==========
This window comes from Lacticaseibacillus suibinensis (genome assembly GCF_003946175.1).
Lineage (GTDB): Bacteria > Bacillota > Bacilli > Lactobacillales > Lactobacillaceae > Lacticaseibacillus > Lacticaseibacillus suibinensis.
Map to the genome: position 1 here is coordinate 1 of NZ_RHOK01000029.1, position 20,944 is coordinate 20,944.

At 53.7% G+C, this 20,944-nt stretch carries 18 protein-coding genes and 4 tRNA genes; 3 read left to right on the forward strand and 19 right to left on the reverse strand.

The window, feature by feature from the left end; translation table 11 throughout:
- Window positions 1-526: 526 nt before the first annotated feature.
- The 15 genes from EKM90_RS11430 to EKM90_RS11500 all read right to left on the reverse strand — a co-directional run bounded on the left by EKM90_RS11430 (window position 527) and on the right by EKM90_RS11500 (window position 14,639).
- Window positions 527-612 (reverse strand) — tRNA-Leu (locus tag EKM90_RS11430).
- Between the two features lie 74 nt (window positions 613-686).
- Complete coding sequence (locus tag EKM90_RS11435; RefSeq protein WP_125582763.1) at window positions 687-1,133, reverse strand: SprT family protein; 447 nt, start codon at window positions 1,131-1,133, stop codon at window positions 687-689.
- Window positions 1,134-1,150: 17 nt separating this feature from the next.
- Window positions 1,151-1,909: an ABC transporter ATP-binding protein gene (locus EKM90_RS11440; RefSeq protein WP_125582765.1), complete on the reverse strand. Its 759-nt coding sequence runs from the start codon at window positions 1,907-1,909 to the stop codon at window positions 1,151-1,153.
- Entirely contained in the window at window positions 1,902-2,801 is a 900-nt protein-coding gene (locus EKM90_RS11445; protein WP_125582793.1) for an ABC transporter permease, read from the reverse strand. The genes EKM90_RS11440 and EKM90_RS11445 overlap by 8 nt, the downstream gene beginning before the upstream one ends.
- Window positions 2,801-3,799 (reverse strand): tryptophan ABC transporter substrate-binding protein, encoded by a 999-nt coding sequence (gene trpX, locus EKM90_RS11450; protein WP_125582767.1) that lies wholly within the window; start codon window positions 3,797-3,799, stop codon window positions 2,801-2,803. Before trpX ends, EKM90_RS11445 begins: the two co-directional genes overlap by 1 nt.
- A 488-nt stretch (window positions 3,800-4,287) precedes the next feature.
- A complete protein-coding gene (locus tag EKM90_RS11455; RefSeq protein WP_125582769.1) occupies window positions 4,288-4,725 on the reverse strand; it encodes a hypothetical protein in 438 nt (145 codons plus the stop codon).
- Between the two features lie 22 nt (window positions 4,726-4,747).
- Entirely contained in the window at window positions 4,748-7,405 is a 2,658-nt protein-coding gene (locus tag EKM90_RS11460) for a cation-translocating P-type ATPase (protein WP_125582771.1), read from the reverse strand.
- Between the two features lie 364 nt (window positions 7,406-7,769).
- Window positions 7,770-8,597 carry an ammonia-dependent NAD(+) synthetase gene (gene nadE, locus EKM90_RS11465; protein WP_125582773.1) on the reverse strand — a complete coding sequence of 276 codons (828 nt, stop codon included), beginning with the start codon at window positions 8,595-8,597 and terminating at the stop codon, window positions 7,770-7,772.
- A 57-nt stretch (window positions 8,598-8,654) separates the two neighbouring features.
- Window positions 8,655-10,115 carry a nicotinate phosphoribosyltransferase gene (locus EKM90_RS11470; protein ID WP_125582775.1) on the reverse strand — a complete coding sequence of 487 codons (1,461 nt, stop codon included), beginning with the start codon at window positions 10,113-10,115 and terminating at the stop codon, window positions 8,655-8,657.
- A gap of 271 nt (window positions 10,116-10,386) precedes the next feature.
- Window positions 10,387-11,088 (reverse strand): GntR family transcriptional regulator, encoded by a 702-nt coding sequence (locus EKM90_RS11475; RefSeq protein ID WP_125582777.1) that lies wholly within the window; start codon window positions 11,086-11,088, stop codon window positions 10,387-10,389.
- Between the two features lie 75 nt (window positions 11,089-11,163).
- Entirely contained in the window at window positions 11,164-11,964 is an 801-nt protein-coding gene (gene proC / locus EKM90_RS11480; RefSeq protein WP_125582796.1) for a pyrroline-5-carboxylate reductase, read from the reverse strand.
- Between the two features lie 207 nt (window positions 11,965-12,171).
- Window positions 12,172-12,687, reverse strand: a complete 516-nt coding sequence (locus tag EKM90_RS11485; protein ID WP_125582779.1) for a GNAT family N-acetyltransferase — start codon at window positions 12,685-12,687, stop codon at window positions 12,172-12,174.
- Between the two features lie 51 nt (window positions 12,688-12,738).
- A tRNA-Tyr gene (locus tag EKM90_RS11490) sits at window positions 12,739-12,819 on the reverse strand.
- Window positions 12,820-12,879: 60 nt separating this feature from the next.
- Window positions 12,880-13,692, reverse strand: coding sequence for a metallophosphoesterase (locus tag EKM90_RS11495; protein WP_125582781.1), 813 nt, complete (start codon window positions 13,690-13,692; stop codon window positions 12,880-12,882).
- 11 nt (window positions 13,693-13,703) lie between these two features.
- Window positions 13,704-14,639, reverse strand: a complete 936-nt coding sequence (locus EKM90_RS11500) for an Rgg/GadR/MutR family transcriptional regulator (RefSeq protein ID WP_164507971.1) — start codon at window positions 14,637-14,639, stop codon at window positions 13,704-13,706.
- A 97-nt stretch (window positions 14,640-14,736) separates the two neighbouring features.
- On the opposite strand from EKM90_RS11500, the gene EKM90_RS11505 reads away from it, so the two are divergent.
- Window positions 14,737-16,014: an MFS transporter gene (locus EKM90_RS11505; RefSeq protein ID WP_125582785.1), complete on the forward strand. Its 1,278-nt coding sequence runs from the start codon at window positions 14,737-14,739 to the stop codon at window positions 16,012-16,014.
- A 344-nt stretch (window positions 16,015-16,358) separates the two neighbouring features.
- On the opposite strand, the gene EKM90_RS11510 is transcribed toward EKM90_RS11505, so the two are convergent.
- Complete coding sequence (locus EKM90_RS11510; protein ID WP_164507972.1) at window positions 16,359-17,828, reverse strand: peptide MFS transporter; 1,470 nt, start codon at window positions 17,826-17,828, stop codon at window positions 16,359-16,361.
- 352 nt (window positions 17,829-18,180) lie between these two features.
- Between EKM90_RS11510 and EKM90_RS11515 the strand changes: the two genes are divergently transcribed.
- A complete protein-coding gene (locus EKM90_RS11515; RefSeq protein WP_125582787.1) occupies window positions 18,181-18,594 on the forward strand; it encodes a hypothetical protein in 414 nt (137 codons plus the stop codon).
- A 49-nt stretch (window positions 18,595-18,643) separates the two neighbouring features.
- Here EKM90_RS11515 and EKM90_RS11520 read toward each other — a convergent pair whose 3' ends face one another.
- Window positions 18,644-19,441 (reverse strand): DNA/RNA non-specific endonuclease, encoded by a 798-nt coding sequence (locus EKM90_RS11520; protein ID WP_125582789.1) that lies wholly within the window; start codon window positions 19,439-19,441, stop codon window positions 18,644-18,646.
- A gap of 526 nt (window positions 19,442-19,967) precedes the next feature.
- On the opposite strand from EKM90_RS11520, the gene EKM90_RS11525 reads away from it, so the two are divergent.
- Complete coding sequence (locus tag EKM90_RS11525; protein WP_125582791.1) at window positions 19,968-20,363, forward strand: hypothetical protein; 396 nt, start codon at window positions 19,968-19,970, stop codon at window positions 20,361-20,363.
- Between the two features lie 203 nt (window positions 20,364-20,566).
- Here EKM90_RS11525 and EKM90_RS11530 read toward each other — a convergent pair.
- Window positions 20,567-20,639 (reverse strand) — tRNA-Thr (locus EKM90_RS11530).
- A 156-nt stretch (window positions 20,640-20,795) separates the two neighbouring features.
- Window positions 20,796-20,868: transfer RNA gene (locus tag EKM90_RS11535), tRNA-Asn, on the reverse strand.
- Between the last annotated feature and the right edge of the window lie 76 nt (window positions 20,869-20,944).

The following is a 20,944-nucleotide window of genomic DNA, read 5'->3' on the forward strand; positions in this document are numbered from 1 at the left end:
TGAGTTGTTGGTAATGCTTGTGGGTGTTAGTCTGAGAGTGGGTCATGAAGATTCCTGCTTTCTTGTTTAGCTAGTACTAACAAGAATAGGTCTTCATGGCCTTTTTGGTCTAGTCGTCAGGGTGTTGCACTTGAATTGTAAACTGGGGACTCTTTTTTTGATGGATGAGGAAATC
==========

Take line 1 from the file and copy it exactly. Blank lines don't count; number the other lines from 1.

This window comes from Lacticaseibacillus suibinensis (genome assembly GCF_003946175.1).